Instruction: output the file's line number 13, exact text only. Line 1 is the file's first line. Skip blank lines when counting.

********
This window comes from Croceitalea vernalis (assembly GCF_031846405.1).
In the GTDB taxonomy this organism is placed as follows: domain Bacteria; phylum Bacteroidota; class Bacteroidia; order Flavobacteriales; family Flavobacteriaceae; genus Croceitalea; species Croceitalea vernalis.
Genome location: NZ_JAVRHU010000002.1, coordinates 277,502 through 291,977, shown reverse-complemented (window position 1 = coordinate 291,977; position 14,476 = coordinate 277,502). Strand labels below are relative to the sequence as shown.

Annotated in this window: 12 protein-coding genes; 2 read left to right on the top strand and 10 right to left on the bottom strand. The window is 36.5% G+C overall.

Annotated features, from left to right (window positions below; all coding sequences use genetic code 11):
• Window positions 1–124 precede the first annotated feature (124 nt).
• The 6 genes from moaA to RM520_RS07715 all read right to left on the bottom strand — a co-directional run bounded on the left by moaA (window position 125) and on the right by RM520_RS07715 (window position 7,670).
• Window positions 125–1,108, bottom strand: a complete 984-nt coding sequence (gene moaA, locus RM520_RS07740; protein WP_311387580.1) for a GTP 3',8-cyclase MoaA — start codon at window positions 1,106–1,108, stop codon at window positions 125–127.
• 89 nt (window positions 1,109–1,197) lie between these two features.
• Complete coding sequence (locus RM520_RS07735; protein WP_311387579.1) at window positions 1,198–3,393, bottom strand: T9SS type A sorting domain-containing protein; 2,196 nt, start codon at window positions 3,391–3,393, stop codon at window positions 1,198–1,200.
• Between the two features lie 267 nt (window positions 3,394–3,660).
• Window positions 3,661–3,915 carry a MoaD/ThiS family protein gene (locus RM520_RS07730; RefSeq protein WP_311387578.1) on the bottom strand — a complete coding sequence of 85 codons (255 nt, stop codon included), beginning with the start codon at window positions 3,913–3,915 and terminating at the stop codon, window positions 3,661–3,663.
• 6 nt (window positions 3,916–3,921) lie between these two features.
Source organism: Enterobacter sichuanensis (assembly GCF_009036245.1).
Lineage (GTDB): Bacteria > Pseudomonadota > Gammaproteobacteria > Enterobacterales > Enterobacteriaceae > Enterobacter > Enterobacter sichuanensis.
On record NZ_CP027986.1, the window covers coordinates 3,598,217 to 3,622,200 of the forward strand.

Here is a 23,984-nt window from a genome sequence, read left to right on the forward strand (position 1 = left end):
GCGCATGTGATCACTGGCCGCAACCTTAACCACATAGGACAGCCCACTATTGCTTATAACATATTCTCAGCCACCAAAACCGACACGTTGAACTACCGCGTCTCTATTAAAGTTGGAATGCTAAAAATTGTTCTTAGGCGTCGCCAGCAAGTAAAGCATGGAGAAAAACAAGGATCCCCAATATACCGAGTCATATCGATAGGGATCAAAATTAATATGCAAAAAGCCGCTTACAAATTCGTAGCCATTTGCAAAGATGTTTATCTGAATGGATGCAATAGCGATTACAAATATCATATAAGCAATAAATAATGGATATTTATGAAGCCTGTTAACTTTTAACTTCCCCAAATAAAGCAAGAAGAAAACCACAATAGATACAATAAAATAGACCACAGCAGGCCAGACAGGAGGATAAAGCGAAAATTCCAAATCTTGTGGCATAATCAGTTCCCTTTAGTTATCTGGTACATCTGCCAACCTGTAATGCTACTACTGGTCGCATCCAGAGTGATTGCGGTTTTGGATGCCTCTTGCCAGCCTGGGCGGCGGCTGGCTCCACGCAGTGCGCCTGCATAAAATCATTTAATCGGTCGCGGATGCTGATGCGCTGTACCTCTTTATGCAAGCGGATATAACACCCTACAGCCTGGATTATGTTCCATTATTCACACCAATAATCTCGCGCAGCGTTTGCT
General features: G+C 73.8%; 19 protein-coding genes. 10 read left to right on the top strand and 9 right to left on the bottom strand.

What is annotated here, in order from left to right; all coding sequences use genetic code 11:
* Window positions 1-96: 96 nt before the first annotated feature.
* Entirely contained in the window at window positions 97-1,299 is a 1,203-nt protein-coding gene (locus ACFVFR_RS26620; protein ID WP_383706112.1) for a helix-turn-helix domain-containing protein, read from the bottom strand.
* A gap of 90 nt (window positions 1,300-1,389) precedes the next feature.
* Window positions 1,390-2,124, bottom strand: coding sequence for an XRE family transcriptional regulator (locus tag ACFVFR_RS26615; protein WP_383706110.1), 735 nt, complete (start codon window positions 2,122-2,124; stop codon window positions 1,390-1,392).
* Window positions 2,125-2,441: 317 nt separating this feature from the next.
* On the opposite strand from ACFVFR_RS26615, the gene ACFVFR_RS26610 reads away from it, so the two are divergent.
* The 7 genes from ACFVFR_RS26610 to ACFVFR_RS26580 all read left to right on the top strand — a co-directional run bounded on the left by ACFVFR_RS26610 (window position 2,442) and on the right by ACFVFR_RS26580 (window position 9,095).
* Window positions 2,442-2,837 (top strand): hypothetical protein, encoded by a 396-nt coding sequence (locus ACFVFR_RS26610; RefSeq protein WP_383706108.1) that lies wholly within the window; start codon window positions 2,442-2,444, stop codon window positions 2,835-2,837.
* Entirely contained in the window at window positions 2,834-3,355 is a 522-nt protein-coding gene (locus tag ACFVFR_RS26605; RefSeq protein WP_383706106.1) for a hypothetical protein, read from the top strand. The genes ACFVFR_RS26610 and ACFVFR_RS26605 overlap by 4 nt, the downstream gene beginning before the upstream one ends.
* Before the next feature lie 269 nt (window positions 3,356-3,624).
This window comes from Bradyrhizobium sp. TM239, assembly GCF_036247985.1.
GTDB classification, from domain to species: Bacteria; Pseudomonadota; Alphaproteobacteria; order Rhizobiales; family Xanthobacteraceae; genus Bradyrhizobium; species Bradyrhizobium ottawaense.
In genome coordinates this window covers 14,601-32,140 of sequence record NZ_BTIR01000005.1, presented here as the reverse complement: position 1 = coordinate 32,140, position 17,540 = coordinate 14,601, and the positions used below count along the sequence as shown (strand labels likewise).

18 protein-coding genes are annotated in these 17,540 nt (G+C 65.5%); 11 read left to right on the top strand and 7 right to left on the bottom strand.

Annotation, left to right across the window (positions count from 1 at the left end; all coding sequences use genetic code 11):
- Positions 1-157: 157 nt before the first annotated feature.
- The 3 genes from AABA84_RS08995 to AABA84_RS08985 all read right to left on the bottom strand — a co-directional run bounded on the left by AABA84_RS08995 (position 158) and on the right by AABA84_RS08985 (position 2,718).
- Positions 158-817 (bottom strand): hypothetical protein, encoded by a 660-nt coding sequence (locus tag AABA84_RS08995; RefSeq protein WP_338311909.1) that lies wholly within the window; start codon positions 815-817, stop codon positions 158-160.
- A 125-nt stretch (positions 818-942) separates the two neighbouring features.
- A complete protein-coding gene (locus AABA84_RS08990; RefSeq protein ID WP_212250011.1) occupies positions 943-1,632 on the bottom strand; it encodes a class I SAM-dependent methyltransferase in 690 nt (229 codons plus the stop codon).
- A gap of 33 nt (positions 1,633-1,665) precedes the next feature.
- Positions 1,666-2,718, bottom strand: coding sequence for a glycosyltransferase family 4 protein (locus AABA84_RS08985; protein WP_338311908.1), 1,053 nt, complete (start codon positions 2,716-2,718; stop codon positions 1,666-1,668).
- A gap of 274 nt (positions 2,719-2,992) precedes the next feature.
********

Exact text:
• 6 nt (window positions 3,916–3,921) lie between these two features.